Cain Worked the Soil and Abel Tended the Flocks
New insight into the origin of agriculture buttresses a weak spot in RTB’s human origins model.
All scientific models have weaknesses. RTB’s creation model is no exception. Even though the RTB human origins model finds powerful support from the scientific record, there is some unease related to the origin of agriculture. Recent discoveries—recounted in an article written by science journalist Michael Balter—help alleviate some of this discomfort.
The RTB model maintains that:
- Humanity traces back to a single woman and a single man.
- Humanity’s original population size was relatively small.
- Humanity originates in a single location at or near the Middle East.
- Humanity’s origin dates back to between 10,000 to 100,000 years ago.
- Humanity spread around the world, recently, from near the Middle East.
Studies on the genetic diversity of people groups from around the world are provocative in light of the RTB model. This work indicates that modern humans originated at a single location (at or near the presumed site of the Garden of Eden), recently (less than 100,000 years ago), and from a small initial population that traces back to a single man and woman. The archeological and genetic evidence shows that by 50,000 to 60,000 years ago humans had spread from near the Middle East into Asia and Europe with a migration pattern that fits with the biblical text. For details see Who Was Adam?
Even though the genetic data powerfully affirms the biblical description of humanity’s origin, some are troubled by the dates for humanity’s origin and spread in light of the timing of agriculture’s appearance. The scientific evidence indicates that wide-scale agricultural practices emerged around 10,000 years ago—well after humanity’s origin and migration around the world.
In contrast, the RTB model predicts that some type of farming and animal husbandry were in use close to the time of humanity’s beginning. Genesis 4:1-4 teaches that Adam and Eve’s sons, Cain and Abel, “worked the soil” and “kept flocks,” respectively. This model also maintains that farming and animal husbandry spread from the Middle East to different locations around the world as a consequence of human migrations.
On the surface, the scientific evidence seems to contradict the RTB human origins model.
This discrepancy can be resolved if the archeological and genetic evidence traces the origin of the large-scale domestication of plants and animals, not the origin of agriculture itself. It’s possible that the first humans engaged in farming and animal husbandry well before 10,000 years ago at levels that escape scientific detection. Accordingly, the first humans lived as hunter-gathers, but they supplemented this lifestyle by harvesting and manipulating wild plants and taming wild animals.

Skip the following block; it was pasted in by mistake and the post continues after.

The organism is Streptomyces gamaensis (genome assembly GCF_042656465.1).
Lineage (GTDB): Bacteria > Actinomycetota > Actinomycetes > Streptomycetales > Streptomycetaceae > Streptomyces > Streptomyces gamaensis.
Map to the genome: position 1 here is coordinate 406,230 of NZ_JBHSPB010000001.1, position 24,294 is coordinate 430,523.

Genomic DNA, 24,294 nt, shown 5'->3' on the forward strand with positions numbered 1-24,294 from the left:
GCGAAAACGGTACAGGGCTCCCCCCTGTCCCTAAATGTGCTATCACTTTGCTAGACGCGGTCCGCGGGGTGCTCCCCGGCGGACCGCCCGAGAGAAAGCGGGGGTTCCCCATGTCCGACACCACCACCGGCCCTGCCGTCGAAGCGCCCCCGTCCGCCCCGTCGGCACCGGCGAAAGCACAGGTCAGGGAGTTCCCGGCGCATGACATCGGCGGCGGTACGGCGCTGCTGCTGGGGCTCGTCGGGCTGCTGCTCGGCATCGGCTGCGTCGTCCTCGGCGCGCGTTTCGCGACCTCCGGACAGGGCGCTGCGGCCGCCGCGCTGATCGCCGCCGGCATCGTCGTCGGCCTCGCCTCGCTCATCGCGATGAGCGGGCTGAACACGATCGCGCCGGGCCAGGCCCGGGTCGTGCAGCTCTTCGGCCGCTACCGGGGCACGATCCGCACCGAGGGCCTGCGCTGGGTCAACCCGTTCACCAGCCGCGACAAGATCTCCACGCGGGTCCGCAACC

The latest understanding of agriculture’s origin supports this assertion. Studies of the Ohalo II site in Israel indicate that humans were engaged in proto-farming practices nearly 12,000 years before the Neolithic revolution. Field evidence suggests that the domestication of plants was a gradual process, occurring over the course of several thousand years. Humans cultivated wild plants for thousands of years before the plants showed the anatomical changes associated with domestication. Once domesticated plants were developed, they were planted in mixed fields along with wild versions of the crop.
New evidence also indicates that domestication occurred independently around the world about 10 separate times. The first large-scale domestication of plants occurred about 13,000 years ago in the Fertile Crescent, followed by domestication activities in Southeast Asia and New Guinea 8,000 and 7,000 years ago, respectively. Recent studies have even uncovered evidence for large-scale plant domestication in South America as far back as 10,000 years ago, only a few thousand years after the first humans made their way into the Americas.
The independent, multiple origins of large-scale agriculture support the notion that the first humans engaged in farming and animal husbandry well before 12,000 years ago. It seems highly unlikely that human beings would have independently and simultaneously discovered plant and animal domestication that many times. It appears as if humans took with them a well-developed understanding of farming and animal husbandry when they migrated to different regions of the world.
In the context of the RTB human origins model, these new insights into the origin of agriculture suggest that Cain and Abel were engaged in proto-farming and proto-husbandry.